We are searching data for your request:
Upon completion, a link will appear to access the found materials.
Video with Minister: Consumer advocates cannot confirm Nestlé statements
A few weeks ago, the Federal Minister of Food and Agriculture, Julia Klöckner, stood in front of the camera with the head of Germany at the food company Nestlé and praised the company for the reduction of sugar, fat and salt. But according to consumer advocates, the company has probably promised too much.
Reduction of sugar, fat and salt in finished products
At the beginning of June, the Federal Minister of Food and Agriculture (BMEL), Julia Klöckner, published a video on the short message service Twitter, in which she can be seen with Marc-Aurel Boersch, Germany chief of the food group Nestlé, and in which she supported the company for the reduction praises of sugar, fat and salt in finished products. "You reduced 10% of the content; another 5% are to follow, ”says a written accompanying text. But consumer advocates are now pointing out that the company has promised too much.
Allegation: Minister made an "advertising video" for the group
The minister's video triggered a massive wave of criticism online. Many accused Klöckner of having been used by the controversial company for PR purposes.
Among the critics were prominent politicians such as the Green Group leader Katrin Göring-Eckardt, who accused the Minister of Agriculture of shooting an "advertising video for Nestlé".
Klöckner apparently saw her approach as unproblematic. In another tweet, she wrote:
"To the Hatespeaker, because I spoke to Nestlé: Read my own demands # sugar reduction! It is a success that companies are implementing our goals for better food. First assume that nothing happens. Then go crazy when you achieve something ”.
But the allegations were not that wrong. After all, Nestlé apparently promised too much, according to consumer advocates.
Old-new comparison for various Nestlé products
The Hamburg Consumer Center conducted an old-to-new comparison of various Nestlé products after Mark-Aurel Boersch, CEO of Nestlé Germany, said in the video above that Nestlé's products are now 10 percent less sugar, fat and salt contained than in the past.
Hamburg's consumer advocates randomly researched the nutritional values of a total of 24 Nestlé products from 2008 to 2016 and compared them with the current range.
The balance sheet of the experts is disappointing.
"With the comparative values of our sample, we cannot confirm the statements of the Nestlé boss," explains Armin Valet from the Hamburg Consumer Center in a message.
According to the information, the reduction is only 5.7 percent for sugar and 0 percent for fat. The company would have clearly missed the targets it had set itself.
In contrast, over half of the products examined (13 out of 24) have the same or even a higher sugar content. 60 percent (15 out of 24) contain the same or even more fat.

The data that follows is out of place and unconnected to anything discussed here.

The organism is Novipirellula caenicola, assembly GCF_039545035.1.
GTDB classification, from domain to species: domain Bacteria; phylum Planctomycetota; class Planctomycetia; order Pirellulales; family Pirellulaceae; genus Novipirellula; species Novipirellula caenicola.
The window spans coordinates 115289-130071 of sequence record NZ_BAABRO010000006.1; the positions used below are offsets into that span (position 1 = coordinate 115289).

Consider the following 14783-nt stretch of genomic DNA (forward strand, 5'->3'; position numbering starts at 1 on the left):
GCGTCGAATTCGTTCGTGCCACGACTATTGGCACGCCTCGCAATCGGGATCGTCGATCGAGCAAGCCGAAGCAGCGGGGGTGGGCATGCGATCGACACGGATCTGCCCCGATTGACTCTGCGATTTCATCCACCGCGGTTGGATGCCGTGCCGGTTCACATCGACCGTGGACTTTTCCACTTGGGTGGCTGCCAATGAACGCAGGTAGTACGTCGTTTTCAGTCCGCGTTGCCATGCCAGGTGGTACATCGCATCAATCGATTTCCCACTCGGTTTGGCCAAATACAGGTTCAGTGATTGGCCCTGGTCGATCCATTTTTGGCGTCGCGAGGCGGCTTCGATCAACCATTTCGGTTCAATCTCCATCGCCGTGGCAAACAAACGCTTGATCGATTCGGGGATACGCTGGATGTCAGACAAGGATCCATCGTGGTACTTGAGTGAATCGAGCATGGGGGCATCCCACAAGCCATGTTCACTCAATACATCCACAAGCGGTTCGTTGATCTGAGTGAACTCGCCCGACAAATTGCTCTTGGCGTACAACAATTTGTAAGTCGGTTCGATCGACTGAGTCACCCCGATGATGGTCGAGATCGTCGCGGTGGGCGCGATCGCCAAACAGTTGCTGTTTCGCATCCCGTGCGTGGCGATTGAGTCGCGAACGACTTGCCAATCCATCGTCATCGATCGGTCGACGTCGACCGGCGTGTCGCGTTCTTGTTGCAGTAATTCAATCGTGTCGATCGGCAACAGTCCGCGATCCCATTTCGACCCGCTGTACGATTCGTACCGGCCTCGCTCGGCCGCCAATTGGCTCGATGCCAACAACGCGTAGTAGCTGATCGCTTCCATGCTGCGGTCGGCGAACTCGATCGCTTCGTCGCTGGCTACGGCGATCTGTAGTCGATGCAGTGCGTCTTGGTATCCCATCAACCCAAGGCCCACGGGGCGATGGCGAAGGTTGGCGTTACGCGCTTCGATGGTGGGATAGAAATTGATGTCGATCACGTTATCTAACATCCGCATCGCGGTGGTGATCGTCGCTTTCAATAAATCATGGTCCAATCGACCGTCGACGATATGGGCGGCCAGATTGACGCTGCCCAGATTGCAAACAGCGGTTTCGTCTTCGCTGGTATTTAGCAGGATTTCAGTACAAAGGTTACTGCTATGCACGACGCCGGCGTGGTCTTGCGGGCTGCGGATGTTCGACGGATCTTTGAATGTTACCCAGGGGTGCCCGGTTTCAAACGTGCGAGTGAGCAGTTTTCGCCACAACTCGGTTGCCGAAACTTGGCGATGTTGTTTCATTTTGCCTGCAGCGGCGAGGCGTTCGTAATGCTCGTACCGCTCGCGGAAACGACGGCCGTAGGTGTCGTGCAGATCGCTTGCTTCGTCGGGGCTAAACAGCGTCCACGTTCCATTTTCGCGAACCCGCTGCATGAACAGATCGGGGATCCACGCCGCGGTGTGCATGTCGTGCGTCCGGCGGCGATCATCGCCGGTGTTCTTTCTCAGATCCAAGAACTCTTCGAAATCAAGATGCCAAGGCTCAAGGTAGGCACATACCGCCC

The calorie content of the examined foods is therefore currently just as high as it was years ago.
Some products are now even sweeter than before
Only 17 percent (4 out of 24) of the products checked did Nestlé reduce the sugar content by the promised ten percent.
According to the consumer advice center, the cereals "Nesquik Duo" and "Fitness Knusperflakes" stand out positively. The new recipe of the "Nesquik cocoa powder 30% less sugar" now also contains even less sugar.
The classic cocoa powder from the "Nesquik" brand is still sold with a sugar content of over 75 percent. And the “Smarties Schokolinsen” and the “KitKat Chunky” bar are now even sweeter than their predecessors.
No fat reduction found
Only 13 percent (three out of 24) of the foods tested, the cereals “Nesquik Duo” and “Clusters Almond” and the “Maggi animal figurine soup” had their fat content dropped by over ten percent in the past nine years.
Many other products such as the "Maggi Asparagus Cream Soup Bon Appetit", which is currently equipped with almost twice as much fat as in 2015, do not cut a good figure.
Ready-made foods of this kind in the sample ensure that the consumer advice center as a whole was not able to determine any fat reduction.
But apparently Nestlé has made progress with salt. According to consumer advocates, the labels checked show an average of around 11.3 percent lower salt values.
However, it is pointed out that the salinity does not play an important role in many products, such as confectionery.
"Right to more transparency"
"We are wondering how and where Nestlé has saved 10 percent sugar, fat and salt in each of the last few years and on what data basis the group bases its statements on," says Valet.
The consumer protection sample shows a different picture.
"Consumers have the right to more transparency and less whitening! Anyone who reduces completely sugar-coated children's products to a very high level shouldn't pat themselves on the shoulder, ”says Valet.
As stated in the communication, an independent information portal that maps and supports the development of the nutritional value of products could help to make providers more responsible.
All 24 products in the sample, the researched nutritional values as well as the calculated reductions for sugar, fat, salt and the calorie content were published by the Hamburg Consumer Center on their website. (ad)
Author and source information
This text corresponds to the requirements of the medical literature, medical guidelines and current studies and has been checked by medical doctors.
- Hamburg Consumer Center: Has Nestlé promised too much in the reduction of sugar, fat and salt ?, (accessed: June 23, 2019), Consumer Center Hamburg
- 2 tweets on Twitter of the Federal Ministry of Food and Agriculture (BMEL) and Federal Minister Julia Klöckner, (access: June 23, 2019)